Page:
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Middle-East expert Amir Taheri revisits Iraq. A quote from his piece in Commentary:
Spending time in the United States after a tour of Iraq can be a disorienting experience these days. Within hours of arriving here, as I can attest from a recent visit, one is confronted with an image of Iraq that is unrecognizable. It is created in several overlapping ways: through television footage showing the charred remains of vehicles used in suicide attacks, surrounded by wailing women in black and grim-looking men carrying coffins; by armchair strategists and political gurus predicting further doom or pontificating about how the war should have been fought in the first place; by authors of instant-history books making their rounds to dissect the various “fundamental mistakes” committed by the Bush administration; and by reporters, cocooned in hotels in Baghdad, explaining the “carnage” and “chaos” in the streets as signs of the country’s “impending” or “undeclared” civil war. Add to all this the day’s alleged scandal or revelation—an outed CIA operative, a reportedly doctored intelligence report, a leaked pessimistic assessment—and it is no wonder the American public registers disillusion with Iraq and everyone who embroiled the U.S. in its troubles.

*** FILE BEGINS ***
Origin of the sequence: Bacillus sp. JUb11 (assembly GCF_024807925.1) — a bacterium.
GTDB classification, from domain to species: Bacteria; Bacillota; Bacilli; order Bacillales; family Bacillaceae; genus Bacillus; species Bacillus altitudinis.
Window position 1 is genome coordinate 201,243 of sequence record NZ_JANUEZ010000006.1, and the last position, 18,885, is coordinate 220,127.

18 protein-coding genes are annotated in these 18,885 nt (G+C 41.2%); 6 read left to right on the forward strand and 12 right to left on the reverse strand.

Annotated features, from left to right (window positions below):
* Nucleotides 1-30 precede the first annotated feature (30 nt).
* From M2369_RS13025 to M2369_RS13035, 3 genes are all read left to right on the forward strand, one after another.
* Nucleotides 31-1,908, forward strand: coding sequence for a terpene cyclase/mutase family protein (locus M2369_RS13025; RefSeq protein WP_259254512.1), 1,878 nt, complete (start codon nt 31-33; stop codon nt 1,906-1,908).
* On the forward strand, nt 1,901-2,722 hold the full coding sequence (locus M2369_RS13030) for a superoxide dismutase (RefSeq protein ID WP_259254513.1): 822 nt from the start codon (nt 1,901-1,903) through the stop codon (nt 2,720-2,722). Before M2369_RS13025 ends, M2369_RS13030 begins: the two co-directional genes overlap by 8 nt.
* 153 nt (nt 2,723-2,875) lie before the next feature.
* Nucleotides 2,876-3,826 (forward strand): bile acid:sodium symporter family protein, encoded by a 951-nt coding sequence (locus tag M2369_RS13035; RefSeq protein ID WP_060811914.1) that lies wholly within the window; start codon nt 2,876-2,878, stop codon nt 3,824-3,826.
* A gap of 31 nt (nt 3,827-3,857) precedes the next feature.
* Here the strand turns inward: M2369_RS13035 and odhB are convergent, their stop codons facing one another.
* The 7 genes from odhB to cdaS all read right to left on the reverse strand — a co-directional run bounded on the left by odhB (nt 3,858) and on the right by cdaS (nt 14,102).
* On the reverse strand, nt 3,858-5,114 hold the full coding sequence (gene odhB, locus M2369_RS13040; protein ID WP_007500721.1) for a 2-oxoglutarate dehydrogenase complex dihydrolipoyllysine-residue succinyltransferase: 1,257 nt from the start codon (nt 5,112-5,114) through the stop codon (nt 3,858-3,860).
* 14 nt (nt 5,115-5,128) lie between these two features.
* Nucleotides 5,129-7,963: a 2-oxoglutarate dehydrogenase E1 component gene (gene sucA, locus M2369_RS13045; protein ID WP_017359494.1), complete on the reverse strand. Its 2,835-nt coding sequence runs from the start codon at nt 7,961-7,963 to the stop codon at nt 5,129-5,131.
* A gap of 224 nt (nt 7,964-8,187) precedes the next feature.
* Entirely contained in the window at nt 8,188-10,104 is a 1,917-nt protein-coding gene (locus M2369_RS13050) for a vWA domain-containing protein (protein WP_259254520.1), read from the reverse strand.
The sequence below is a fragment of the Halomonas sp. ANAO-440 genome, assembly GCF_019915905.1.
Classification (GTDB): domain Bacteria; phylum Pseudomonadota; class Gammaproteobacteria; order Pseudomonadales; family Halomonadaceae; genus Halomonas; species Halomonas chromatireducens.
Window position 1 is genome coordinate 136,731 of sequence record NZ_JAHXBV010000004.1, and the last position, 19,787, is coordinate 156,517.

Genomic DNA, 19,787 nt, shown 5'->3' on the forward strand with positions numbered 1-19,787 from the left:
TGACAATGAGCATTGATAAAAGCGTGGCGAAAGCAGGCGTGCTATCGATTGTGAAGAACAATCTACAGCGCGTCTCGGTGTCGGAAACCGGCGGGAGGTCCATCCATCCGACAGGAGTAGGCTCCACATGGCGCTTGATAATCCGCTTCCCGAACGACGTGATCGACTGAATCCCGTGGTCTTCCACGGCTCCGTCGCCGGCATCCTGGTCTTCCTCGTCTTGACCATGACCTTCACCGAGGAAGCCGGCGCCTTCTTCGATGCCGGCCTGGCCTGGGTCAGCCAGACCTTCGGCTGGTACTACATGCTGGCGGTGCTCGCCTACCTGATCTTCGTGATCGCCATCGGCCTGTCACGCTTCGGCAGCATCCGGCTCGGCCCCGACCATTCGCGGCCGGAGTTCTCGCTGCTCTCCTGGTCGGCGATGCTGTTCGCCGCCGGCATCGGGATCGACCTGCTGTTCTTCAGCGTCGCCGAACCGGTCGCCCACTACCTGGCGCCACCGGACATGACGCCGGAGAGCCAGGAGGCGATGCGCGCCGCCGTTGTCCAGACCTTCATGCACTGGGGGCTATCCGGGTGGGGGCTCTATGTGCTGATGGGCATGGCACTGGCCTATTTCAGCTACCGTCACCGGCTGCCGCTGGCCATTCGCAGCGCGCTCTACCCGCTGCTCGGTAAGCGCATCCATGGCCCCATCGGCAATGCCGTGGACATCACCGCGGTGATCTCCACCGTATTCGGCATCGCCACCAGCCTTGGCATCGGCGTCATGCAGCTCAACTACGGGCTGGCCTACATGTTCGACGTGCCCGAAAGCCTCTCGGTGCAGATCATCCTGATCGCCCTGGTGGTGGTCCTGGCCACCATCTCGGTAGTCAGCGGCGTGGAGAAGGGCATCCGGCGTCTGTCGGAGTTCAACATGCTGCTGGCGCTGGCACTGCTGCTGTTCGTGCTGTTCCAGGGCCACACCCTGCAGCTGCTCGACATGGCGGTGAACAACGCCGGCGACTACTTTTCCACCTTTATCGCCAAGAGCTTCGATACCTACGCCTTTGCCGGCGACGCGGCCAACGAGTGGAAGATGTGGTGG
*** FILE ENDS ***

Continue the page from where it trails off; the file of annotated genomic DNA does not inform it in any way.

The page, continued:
It would be hard indeed for the average interested citizen to find out on his own just how grossly this image distorts the realities of present-day Iraq. Part of the problem, faced by even the most well-meaning news organizations, is the difficulty of covering so large and complex a subject; naturally, in such circumstances, sensational items rise to the top. But even ostensibly more objective efforts, like the Brookings Institution’s much-cited Iraq Index with its constantly updated array of security, economic, and public-opinion indicators, tell us little about the actual feel of the country on the ground.